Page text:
High blood pressure, also known as hypertension, can often end with deadly consequences; however people rarely show symptoms of having it. This has earned the disease its nickname "The Silent Killer."

Variations in blood pressure can be a more serious indication that there's something wrong with the cardiovascular system. A sudden fluctuation in blood pressure can be an early warning sign of a stroke or even heart disease.

An article published in the American Journal of Clinical Nutrition claims drinking black tea can substantially reduce the rate of blood pressure variation. Scientists are confident that there is an ingredient in black tea — and not caffeine — can positively affect rapid changes in blood pressure.

The difference between black tea and other types of tea like white and green is that black is more oxidized, a result of the leaves having been aged longer. In the past black tea has been shown to improve mental alertness, prevent Parkinson's disease, and relieve hardening arteries.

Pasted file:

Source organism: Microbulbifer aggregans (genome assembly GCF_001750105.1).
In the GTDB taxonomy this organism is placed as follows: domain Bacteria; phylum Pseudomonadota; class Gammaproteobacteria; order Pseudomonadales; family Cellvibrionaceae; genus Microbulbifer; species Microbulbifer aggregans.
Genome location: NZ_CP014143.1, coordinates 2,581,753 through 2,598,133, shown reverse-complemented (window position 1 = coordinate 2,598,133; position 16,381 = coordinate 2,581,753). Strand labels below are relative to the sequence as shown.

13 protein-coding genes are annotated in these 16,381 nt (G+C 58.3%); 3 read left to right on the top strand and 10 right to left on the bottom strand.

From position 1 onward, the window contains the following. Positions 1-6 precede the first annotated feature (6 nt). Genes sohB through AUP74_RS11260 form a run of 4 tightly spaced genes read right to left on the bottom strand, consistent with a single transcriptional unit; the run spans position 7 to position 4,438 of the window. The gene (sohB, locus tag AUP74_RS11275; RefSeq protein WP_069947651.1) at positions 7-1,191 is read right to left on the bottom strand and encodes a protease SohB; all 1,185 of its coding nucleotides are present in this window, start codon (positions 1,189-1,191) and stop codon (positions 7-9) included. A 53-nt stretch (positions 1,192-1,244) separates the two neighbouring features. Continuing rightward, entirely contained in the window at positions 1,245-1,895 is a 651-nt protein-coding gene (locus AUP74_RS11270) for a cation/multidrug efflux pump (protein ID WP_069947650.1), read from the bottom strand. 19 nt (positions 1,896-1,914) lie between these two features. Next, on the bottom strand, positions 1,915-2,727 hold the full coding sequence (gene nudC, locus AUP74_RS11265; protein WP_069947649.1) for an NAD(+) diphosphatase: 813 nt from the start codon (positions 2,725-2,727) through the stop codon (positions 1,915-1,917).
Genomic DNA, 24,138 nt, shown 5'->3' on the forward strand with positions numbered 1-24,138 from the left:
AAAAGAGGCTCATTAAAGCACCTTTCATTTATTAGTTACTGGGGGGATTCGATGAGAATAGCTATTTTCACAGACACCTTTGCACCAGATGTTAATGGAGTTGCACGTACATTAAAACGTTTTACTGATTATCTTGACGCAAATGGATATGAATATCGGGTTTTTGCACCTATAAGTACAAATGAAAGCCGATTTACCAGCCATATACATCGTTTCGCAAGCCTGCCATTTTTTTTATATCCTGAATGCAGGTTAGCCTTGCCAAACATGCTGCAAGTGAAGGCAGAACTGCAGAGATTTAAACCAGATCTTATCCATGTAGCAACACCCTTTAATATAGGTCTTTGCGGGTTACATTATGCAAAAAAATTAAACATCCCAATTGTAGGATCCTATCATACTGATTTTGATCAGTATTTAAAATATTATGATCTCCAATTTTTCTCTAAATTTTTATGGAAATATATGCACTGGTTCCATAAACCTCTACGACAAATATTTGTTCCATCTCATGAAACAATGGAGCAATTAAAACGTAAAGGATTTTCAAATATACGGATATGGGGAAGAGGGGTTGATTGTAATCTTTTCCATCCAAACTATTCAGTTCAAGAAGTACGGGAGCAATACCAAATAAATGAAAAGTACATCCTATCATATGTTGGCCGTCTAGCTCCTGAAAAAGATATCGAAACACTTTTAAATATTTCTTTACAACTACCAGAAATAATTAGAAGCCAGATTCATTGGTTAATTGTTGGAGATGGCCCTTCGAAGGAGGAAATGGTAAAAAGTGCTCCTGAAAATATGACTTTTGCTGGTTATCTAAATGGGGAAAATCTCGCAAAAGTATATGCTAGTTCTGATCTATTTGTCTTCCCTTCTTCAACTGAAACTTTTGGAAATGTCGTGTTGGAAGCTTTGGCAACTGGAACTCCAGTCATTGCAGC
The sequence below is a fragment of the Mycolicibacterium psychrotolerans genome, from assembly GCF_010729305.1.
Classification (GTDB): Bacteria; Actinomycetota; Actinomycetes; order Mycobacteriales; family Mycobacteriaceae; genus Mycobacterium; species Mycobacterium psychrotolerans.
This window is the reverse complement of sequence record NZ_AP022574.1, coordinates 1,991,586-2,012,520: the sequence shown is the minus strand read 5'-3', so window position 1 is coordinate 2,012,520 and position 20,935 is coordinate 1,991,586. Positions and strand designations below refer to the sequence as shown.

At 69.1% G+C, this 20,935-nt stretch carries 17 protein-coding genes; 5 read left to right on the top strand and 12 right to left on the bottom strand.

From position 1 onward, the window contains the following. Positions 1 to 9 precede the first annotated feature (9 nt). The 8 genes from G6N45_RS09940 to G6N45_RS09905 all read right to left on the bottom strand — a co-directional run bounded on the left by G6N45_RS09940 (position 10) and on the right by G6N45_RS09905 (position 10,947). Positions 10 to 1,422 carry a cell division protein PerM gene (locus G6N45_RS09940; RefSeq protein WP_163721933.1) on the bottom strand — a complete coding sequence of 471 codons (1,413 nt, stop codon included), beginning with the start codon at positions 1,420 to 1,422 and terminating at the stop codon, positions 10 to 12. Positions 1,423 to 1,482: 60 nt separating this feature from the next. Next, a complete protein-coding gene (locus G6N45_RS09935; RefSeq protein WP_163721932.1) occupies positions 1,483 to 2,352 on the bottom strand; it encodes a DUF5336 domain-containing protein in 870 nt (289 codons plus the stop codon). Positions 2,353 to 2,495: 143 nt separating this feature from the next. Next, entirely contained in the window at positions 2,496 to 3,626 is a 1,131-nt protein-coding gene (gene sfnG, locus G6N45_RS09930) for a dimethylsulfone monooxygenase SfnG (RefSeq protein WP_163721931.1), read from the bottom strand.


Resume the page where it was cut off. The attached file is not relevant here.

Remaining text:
To test black tea's effect on blood pressure, an Australian research team conducted an experiment involving 111 men and women who showed signs of prehypertension. Participants were asked to drink three cups of black tea a day than had their blood pressure monitored three times in the span of six months.

The results of the study showed that drinking three cups of black tea a day altered blood pressure variation by about 10 percent. The effects of drinking black tea were noticeable after the first day and continued over the course of the six months.

Bouts of high blood pressure could be a result of a number of different risk factors including obesity, diabetes, smoking, a high cholesterol diet and lack of exercise. In addition to drinking black tea, experts urge anyone with signs of hypertension or prehypertension to have their blood pressure tested by a physician. Individuals should also maintain a healthy diet, avoid stressful situation,s and limit alcohol and salt consumption.

This study was published in the April 3 edition of the American Society for Nutrition's online journal The American Journal of Clinical Nutrition.